I’d be willing to put $500 on the line right now that I can give you a valid and sound deductive argument, where the conclusion renders the truth about whether God exists. I hereby guarantee that one of the following two arguments fits that description:
1. God exists.
2. Therefore, God exists.
1. God does not exist.
2. Therefore, God does not exist.
Each of these argument are such that if their premises are true, it is impossible for their conclusion to be true. This makes the arguments logically valid. Furthermore, it is necessarily the case that one of these arguments has a true conclusion, meaning therefore that one of them is sound.
Why don’t these arguments impress us in the slightest? It’s because validity and soundness are not the only measures of argument quality. A commonly ignored factor is non-circularity.
Most circular arguments are not as blatant as these. Often a long, drawn out argument will have as one of its premises a stylistic variant on the exact conclusion the argument is trying to make. Sometimes this is further obfuscated by some other cleverly disguised logical fallacy, such as an equivocation. This happened in my epistemology class last week – we removed an equivocation in terms from an argument only to find that its seventh premise was just a fancy way of saying exactly the same thing as its conclusion. Circular argumentation is sometimes known as begging the question.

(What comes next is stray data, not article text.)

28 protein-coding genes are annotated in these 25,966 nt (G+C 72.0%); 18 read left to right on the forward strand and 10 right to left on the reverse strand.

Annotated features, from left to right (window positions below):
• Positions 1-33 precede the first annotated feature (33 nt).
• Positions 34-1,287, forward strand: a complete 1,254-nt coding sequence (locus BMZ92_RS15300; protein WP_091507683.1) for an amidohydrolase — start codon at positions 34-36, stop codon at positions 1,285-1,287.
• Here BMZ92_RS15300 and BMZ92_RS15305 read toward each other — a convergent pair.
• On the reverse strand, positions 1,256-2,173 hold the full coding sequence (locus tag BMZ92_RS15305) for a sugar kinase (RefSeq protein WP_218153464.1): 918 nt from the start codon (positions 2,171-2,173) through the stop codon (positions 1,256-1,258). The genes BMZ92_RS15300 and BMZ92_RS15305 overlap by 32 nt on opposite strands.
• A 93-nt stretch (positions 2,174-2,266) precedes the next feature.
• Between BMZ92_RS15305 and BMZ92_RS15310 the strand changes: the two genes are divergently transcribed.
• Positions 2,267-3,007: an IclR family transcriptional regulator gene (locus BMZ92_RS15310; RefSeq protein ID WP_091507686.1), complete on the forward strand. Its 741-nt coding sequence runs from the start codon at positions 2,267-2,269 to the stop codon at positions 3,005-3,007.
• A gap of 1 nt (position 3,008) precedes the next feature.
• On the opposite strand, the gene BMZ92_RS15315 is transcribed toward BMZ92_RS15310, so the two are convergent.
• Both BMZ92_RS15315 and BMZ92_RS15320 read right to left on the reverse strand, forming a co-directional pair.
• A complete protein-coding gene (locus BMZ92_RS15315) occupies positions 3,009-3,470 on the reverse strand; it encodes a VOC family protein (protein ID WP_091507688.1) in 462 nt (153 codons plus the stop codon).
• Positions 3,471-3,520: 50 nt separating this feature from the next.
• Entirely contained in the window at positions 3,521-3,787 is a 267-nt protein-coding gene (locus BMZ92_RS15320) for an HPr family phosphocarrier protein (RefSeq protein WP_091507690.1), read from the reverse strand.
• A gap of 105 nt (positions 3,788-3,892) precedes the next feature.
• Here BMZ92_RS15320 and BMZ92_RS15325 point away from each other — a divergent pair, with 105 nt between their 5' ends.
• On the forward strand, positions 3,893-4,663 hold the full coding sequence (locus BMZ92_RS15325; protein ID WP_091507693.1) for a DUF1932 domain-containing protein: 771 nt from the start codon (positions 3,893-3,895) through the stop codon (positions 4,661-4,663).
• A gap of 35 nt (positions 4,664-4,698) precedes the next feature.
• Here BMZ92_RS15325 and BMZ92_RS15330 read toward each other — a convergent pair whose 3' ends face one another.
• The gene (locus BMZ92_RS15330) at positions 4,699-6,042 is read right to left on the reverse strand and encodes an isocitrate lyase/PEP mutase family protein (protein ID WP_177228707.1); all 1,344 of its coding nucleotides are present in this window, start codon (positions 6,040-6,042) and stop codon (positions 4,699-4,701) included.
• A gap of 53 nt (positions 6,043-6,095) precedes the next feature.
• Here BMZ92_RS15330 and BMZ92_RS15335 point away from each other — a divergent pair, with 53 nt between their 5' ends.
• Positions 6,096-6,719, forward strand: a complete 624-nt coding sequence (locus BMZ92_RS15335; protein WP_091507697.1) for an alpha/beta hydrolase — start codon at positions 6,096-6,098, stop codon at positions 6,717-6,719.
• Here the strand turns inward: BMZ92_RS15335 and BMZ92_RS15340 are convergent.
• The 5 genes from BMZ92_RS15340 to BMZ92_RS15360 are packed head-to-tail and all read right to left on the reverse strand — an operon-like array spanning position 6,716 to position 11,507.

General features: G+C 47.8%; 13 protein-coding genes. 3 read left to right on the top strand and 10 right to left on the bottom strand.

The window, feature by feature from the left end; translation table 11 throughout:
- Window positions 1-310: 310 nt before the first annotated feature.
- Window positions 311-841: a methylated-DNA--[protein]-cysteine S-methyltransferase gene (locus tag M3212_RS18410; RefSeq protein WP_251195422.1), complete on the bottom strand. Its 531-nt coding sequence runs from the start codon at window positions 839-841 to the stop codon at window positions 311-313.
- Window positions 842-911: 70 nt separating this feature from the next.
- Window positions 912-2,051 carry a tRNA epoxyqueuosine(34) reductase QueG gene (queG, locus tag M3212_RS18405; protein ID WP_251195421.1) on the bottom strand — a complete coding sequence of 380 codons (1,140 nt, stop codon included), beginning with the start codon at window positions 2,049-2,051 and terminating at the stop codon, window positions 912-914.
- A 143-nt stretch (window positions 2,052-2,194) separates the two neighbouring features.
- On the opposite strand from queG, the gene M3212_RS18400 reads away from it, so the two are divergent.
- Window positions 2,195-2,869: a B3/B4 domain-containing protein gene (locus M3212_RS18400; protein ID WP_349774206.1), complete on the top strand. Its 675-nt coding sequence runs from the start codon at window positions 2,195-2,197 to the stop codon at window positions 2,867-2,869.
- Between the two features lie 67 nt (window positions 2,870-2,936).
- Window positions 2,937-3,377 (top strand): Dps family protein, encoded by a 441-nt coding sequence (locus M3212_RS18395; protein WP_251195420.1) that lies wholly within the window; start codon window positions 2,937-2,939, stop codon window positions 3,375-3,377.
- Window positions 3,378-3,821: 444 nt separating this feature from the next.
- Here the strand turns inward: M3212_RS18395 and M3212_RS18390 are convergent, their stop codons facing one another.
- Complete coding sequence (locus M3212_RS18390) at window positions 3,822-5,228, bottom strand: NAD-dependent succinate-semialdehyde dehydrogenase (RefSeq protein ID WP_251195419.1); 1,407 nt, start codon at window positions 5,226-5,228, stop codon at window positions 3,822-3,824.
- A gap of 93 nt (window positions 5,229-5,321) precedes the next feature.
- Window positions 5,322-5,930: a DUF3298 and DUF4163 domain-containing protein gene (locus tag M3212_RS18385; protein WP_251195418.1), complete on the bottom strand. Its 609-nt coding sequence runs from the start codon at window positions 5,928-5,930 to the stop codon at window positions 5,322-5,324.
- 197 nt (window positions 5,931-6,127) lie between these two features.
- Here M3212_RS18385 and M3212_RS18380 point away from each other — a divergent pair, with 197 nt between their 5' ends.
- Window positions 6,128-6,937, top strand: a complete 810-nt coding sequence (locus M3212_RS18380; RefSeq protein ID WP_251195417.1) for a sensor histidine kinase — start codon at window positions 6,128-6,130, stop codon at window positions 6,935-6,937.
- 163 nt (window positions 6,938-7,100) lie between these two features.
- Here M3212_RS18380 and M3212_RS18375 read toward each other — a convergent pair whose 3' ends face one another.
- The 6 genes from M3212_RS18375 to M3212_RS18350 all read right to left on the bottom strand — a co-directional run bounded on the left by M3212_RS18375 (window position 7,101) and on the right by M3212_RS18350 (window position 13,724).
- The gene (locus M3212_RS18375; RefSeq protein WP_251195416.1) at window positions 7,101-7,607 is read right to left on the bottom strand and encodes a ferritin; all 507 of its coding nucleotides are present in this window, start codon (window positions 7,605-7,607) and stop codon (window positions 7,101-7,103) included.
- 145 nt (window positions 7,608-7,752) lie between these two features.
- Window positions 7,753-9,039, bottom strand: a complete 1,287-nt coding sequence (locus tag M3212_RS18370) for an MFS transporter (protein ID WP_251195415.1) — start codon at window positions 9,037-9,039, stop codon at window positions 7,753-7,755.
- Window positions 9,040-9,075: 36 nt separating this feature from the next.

Since circular arguments are neither helpful nor persuasive to anybody, philosophers would do best to avoid them at all costs. Examine your arguments carefully. Look for any premise that depend upon the conclusion already being true for its justification, then try to remove the circularity by justifying your premises on outside grounds. You may come up with brand-new arguments that will be all the stronger for having been through this process.
For more on circularity, check out this page from The Fallacy Files, the best website I’ve come across dealing with various types of logical fallacies.